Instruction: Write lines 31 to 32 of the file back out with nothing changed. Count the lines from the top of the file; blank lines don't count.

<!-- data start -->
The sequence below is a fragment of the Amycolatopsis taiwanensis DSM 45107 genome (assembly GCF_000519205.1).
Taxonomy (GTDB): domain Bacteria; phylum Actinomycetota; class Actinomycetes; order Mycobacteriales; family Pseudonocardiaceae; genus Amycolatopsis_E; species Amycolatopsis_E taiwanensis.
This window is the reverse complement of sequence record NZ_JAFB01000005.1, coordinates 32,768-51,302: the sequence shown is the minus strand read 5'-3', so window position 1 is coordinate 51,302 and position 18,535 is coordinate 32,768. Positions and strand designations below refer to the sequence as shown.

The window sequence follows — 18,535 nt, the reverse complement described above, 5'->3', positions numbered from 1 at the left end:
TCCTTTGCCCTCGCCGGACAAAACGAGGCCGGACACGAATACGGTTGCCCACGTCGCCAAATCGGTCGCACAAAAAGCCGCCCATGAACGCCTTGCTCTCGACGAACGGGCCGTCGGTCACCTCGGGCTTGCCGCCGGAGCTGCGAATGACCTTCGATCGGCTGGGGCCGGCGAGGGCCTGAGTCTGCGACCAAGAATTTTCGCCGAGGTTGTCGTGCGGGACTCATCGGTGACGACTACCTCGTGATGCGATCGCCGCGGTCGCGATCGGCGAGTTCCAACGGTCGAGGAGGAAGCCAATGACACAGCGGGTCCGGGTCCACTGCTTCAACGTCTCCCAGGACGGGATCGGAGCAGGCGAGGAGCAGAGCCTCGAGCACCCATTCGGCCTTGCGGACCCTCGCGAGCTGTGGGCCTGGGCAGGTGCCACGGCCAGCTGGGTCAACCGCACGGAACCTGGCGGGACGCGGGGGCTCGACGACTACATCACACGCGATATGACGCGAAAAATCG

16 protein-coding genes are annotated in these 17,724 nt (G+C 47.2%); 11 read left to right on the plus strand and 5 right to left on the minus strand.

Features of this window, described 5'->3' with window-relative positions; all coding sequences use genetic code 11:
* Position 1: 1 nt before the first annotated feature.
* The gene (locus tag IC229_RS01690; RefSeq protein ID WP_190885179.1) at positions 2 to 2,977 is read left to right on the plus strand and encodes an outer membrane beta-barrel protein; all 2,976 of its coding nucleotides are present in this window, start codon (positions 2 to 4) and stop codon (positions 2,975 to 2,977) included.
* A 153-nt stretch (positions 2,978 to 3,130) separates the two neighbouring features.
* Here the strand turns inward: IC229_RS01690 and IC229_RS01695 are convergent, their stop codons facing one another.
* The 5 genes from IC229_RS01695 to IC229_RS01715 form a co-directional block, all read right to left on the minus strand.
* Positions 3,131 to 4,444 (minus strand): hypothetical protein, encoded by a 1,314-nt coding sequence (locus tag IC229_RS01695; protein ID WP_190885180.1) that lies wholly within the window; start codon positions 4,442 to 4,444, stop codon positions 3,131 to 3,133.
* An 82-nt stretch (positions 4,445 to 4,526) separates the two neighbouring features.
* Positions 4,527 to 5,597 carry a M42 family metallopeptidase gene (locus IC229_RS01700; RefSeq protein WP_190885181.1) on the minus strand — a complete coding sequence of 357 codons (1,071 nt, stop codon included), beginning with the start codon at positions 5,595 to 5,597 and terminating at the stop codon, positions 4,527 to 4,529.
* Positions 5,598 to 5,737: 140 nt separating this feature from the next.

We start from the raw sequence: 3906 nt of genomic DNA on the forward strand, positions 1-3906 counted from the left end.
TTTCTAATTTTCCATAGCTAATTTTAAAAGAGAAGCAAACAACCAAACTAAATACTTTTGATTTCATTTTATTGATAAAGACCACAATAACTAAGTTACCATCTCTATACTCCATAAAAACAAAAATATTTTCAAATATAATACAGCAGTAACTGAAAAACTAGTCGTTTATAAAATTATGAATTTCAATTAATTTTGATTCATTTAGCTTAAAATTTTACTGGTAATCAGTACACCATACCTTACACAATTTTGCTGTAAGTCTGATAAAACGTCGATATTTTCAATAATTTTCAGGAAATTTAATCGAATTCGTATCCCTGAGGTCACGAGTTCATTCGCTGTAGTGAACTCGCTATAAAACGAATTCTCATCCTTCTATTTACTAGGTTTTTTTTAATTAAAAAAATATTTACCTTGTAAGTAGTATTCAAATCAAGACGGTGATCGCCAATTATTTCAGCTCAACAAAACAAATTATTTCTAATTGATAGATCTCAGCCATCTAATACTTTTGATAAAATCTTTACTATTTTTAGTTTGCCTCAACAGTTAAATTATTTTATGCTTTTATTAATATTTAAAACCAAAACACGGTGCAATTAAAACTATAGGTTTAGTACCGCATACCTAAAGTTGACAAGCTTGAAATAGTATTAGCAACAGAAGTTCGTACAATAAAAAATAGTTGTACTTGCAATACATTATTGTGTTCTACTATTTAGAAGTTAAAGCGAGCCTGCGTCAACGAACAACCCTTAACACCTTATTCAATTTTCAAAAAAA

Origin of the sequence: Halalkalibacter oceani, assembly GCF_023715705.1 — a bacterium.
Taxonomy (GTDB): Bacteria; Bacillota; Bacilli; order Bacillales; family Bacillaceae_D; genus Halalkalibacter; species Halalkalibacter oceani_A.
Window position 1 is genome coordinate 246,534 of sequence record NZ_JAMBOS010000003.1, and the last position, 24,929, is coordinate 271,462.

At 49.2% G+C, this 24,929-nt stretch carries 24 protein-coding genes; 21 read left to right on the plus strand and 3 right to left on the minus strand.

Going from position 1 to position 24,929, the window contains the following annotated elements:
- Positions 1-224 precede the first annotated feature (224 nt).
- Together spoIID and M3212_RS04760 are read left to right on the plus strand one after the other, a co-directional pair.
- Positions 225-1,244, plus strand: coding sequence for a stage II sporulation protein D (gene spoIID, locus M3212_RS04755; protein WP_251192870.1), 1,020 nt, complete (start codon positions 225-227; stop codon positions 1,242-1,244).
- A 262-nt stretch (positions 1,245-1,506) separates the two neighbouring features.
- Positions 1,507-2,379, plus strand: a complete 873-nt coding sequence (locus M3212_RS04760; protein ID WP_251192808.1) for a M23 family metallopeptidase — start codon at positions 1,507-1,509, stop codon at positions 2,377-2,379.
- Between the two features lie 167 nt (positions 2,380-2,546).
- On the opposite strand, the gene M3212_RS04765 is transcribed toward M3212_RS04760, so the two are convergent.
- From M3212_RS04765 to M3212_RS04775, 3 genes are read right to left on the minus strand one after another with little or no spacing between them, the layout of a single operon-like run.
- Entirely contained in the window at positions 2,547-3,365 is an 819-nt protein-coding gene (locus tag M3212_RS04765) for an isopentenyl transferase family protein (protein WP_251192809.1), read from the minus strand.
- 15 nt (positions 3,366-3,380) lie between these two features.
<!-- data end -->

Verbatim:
- From M3212_RS04765 to M3212_RS04775, 3 genes are read right to left on the minus strand one after another with little or no spacing between them, the layout of a single operon-like run.
- Entirely contained in the window at positions 2,547-3,365 is an 819-nt protein-coding gene (locus tag M3212_RS04765) for an isopentenyl transferase family protein (protein WP_251192809.1), read from the minus strand.